Heidegger se Platonom, i to dijalogom Sofist, bavio najprije u predavanjima zimskog semestra 1924.-25. Ta predavanja su objavljena (ovdje), a ja pratim engleski prijevod (ovdje) i, kao što najavih, interpretacije tih predavanja od Drewa Hylanda i Catherine H. Zuckert.
It is a remarkable and remarkably important text, both as one of Heidegger’s most thorough studies of Greek philosophy (certainly of a Platonic dialogue) and as an important precursor to Being and Time. (Drew Hyland, Questioning Platonism, 2004., str. 18.)
Bitak i vrijeme je objavljen 1927., i ova predavanja doista imaju sličan okus, mada su pitkija, barem po onome što sam dosad pročitao (sam početak knjige). Zašto uopće Heidegger, u to doba svoje pune kreativnosti dok priprema jednu od najčitanijih filosofskih knjiga svoga stoljeća, cijeli jedan semestar čita Platonovog Sofista?
When we seek to recapture the Greek origins of basic philosophical and scientific concepts that over time and with repetition have become self-evident and so empty for us, Heidegger emphasized, we are not seeking anything that is separate from us or simply past. As the source of concepts we continue to use, the Greek origins are still effective in our understanding of the world. An investigation of the origins of our philosophy and science is thus a way of our coming to a better selfunderstanding. (Catherine H. Zuckert, Postmodern Platos, 1996., str. 37.)
Pripremajući ono što je u SuZ nazvao ”destrukcijom” naslijeđene ontologije, Heidegger se okrenuo tekstu u kojem je ta ontologija, činilo se, početno uspostavljena. Pritom je presudna Heideggerova odluka da Platona čita preko Aristotela.
Tu odluku Hyland opširno obrazlaže i uvjerljivo preispituje.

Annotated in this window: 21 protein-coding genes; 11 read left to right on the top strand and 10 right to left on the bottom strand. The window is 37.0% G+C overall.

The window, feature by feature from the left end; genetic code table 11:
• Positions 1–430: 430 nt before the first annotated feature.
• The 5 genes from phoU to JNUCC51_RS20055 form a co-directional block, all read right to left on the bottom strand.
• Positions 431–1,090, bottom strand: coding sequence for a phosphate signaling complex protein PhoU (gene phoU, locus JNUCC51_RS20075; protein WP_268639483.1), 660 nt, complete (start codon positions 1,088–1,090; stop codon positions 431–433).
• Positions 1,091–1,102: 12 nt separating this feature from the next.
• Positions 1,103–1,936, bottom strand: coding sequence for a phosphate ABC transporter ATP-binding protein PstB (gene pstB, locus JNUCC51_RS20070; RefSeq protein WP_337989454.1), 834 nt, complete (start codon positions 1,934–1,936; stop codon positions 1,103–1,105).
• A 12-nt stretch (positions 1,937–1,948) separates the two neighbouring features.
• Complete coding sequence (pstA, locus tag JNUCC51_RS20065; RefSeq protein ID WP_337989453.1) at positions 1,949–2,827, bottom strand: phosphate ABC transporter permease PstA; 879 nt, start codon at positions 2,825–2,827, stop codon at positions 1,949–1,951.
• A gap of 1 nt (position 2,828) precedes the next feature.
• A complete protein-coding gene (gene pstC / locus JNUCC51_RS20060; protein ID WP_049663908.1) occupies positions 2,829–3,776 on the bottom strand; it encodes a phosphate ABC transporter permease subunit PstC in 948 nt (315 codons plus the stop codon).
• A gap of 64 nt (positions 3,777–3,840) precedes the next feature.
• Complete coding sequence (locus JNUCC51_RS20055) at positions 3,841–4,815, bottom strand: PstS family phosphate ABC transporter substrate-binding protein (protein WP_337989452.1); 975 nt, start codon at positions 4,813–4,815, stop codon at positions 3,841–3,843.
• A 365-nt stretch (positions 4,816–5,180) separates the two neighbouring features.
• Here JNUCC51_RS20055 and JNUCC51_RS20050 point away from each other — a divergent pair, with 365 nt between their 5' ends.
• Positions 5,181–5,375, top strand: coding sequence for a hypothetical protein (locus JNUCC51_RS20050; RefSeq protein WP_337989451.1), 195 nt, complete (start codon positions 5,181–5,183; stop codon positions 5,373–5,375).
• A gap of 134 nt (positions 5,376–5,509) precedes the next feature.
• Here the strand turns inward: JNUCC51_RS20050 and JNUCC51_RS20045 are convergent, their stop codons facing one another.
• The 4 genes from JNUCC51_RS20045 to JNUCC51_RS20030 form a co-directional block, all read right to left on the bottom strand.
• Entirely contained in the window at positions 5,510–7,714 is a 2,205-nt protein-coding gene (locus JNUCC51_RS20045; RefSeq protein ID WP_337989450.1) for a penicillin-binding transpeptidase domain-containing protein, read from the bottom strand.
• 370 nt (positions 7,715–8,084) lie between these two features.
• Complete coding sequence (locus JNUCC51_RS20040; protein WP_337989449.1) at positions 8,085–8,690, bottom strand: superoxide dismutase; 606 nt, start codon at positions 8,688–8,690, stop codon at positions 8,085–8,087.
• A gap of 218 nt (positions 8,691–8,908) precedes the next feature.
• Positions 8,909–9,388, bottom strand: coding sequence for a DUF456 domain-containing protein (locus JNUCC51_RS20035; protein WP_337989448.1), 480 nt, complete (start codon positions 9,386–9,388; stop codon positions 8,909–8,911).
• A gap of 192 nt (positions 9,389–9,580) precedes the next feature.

From the very beginning, he makes it clear that he understands his own phenomenological procedure as science, and that the scientific spirit of phenomenology finds its roots in the Greeks. … Heidegger’s insistence, which he is about to announce, on reading Plato through Aristotle, is justified in part because Aristotle is more scientific than Plato. Heidegger assures us that “What Aristotle said is what Plato placed at his disposal, only it is said more radically and developed more scientifically” (PS, 9). … Later, preparing to turn to the Sophist itself, he adds, “Our considerations thus far have had the sense of a preparation for understanding a scientific dialogue of Plato. I expressly emphasize ‘a scientific dialogue’ in order to indicate that not all Platonic dialogues attain this height of scientific research, although all of them in a certain way aim at knowledge. There is no scientific understanding, i.e., historiographical return to Plato, without passage through Aristotle” (PS, 131; Heidegger’s emphases). And even later, in words of praise, he adds, “In other words, genuine existence resides in the idea of scientific philosophy, as Socrates first brought it to life and as Plato and Aristotle developed it concretely” (PS, 160). At this point, I want to emphasize in these passages Heidegger’s language. It is full of the appeal to “science,” “scientific philosophy,” “scientific research,” … Clearly, Heidegger is at this point deeply under the influence of the Husserlian notion of phenomenology as “rigorous science,” and he is interpreting the greatness of Greek philosophy precisely in terms of its proximity to his own conception of philosophy as science. This is crucial to understanding the interpretive decisions that Heidegger makes in this lecture course: his occasional praise of Plato is nearly always in terms of his movement toward scientific philosophy; his preference for Aristotle is that Aristotle is more scientific than Plato, etc. However much I shall presently contest these judgments, I think they must be understood as grounded in Heidegger’s own construal of phenomenological philosophy at the time.